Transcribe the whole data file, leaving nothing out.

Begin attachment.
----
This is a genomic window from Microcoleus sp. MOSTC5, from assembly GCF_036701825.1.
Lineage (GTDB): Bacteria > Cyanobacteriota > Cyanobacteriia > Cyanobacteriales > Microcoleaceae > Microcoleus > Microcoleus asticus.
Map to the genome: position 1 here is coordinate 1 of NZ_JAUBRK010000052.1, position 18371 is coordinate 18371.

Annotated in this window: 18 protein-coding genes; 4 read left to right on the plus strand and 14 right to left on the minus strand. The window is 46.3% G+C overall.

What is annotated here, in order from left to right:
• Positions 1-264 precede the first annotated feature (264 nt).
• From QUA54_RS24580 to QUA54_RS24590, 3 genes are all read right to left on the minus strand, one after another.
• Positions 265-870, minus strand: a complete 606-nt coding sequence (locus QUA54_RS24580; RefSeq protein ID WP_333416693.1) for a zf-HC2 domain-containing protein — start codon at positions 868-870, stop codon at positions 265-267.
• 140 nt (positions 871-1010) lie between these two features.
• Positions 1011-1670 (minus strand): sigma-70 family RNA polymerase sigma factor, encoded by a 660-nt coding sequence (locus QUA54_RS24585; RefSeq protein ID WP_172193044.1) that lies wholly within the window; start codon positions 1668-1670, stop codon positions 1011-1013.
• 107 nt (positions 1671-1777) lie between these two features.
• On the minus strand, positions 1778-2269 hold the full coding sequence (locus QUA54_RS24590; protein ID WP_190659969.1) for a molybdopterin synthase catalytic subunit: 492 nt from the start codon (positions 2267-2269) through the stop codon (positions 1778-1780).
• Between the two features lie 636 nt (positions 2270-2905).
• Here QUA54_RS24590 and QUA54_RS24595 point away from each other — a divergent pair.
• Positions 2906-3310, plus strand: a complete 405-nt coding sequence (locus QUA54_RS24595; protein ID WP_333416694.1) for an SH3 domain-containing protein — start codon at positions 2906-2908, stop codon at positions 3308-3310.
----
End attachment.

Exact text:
This is a genomic window from Microcoleus sp. MOSTC5, from assembly GCF_036701825.1.
Lineage (GTDB): Bacteria > Cyanobacteriota > Cyanobacteriia > Cyanobacteriales > Microcoleaceae > Microcoleus > Microcoleus asticus.
Map to the genome: position 1 here is coordinate 1 of NZ_JAUBRK010000052.1, position 18371 is coordinate 18371.

Annotated in this window: 18 protein-coding genes; 4 read left to right on the plus strand and 14 right to left on the minus strand. The window is 46.3% G+C overall.

What is annotated here, in order from left to right:
• Positions 1-264 precede the first annotated feature (264 nt).
• From QUA54_RS24580 to QUA54_RS24590, 3 genes are all read right to left on the minus strand, one after another.
• Positions 265-870, minus strand: a complete 606-nt coding sequence (locus QUA54_RS24580; RefSeq protein ID WP_333416693.1) for a zf-HC2 domain-containing protein — start codon at positions 868-870, stop codon at positions 265-267.
• 140 nt (positions 871-1010) lie between these two features.
• Positions 1011-1670 (minus strand): sigma-70 family RNA polymerase sigma factor, encoded by a 660-nt coding sequence (locus QUA54_RS24585; RefSeq protein ID WP_172193044.1) that lies wholly within the window; start codon positions 1668-1670, stop codon positions 1011-1013.
• 107 nt (positions 1671-1777) lie between these two features.
• On the minus strand, positions 1778-2269 hold the full coding sequence (locus QUA54_RS24590; protein ID WP_190659969.1) for a molybdopterin synthase catalytic subunit: 492 nt from the start codon (positions 2267-2269) through the stop codon (positions 1778-1780).
• Between the two features lie 636 nt (positions 2270-2905).
• Here QUA54_RS24590 and QUA54_RS24595 point away from each other — a divergent pair.
• Positions 2906-3310, plus strand: a complete 405-nt coding sequence (locus QUA54_RS24595; protein ID WP_333416694.1) for an SH3 domain-containing protein — start codon at positions 2906-2908, stop codon at positions 3308-3310.